Pin-backed button that says "Vote" over graphic of person in wheelchair. Bottom text says "American Coalition of Citizens with Disabilities."

[email protected]: Disability Justice and the Vote

As we near Women’s Equality Day and celebrate the ratification of the 19th Amendment, the National Women’s History Museum recognizes that the 19th Amendment did not serve everyone. Join us to learn more about how the fight for the right to vote didn’t end in 1920 and continues today for women in the disability justice community with special guests Michelle Bishop, Professor Rabia Belt, and moderator Professor Cathleen Cahill.

Please note: The National Women’s History Museum strives to provide programs that are accessible to all visitors. For questions, or to request accommodations such as an ASL interpreter or closed captioning, please email [email protected] at least 7 days in advance of the program.

Illustration of woman on horse traveling through Wasington, D.C. for 1913 suffrage parade.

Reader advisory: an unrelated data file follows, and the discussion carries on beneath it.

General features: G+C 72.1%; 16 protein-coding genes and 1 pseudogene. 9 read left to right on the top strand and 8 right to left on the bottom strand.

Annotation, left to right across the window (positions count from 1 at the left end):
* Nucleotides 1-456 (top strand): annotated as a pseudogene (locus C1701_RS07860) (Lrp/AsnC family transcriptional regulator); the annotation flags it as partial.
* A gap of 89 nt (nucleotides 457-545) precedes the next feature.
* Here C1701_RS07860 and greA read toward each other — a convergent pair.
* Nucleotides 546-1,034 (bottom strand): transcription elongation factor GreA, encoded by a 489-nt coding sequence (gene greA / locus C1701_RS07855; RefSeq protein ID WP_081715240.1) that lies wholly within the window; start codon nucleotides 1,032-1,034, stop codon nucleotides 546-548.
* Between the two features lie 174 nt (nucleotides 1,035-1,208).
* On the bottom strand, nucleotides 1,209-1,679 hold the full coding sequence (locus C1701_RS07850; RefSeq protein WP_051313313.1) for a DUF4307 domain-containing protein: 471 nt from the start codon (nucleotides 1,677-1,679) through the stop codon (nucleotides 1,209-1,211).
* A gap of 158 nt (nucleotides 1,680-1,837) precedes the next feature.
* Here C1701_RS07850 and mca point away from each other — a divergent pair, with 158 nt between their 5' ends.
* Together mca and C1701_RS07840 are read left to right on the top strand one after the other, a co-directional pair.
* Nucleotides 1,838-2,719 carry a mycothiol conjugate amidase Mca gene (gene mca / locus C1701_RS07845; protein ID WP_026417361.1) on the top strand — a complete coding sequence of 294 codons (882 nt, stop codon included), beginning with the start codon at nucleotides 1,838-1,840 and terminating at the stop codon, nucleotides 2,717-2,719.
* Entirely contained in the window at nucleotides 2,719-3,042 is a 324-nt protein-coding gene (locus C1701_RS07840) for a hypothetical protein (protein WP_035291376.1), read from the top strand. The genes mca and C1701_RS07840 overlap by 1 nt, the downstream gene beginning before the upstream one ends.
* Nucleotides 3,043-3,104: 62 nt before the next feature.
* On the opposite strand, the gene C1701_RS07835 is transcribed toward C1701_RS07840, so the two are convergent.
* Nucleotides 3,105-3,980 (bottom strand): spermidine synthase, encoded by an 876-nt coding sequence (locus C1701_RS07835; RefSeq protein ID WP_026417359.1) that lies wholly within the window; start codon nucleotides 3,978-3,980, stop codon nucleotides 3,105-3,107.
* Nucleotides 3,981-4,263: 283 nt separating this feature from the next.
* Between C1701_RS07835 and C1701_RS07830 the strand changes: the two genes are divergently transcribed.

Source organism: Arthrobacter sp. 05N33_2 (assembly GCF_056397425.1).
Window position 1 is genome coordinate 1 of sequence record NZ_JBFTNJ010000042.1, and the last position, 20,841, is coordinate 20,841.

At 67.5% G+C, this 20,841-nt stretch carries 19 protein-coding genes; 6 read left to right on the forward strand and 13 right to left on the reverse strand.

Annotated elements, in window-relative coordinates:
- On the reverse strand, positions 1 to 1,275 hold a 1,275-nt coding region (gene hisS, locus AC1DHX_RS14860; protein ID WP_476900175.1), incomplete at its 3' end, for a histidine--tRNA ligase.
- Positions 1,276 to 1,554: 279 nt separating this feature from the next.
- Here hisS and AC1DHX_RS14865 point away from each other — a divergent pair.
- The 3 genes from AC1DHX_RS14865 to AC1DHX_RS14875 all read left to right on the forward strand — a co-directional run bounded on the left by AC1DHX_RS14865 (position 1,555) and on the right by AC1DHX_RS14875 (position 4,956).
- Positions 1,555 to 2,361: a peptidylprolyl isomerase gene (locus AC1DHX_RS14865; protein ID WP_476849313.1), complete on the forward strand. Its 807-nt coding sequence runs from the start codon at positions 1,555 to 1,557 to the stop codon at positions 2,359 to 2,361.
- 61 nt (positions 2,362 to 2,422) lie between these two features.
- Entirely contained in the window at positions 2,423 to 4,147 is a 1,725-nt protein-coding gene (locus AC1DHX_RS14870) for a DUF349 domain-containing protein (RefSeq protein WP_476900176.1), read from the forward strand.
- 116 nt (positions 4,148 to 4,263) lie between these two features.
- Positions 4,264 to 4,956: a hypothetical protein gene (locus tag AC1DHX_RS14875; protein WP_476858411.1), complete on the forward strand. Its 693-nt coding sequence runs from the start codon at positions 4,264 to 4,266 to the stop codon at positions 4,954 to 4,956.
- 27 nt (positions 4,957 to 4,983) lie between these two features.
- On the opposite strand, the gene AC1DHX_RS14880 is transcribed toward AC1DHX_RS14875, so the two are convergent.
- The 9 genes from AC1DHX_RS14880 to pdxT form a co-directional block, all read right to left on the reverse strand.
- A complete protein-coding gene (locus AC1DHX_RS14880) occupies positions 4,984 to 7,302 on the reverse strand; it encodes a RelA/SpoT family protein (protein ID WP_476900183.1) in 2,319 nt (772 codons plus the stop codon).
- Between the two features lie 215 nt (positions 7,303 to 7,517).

[email protected]: Guest Curator-Led Virtual Tour of the Online Exhibit, Parading for Progress

How did women use parading in the streets to further the cause of equal citizenship during the suffrage movement? Join Dr. Emma Rothberg, associate educator for digital learning and innovation, on a guest curator-led virtual tour of the NWHM’s popular online exhibition, Parading for Progress, as we explore how parading has traditionally been used as a tool of activism.

Please note: The National Women’s History Museum strives to provide programs that are accessible to all visitors. For questions, or to request accommodations such as an ASL interpreter or closed captioning, please email [email protected] at least 7 days in advance of the program.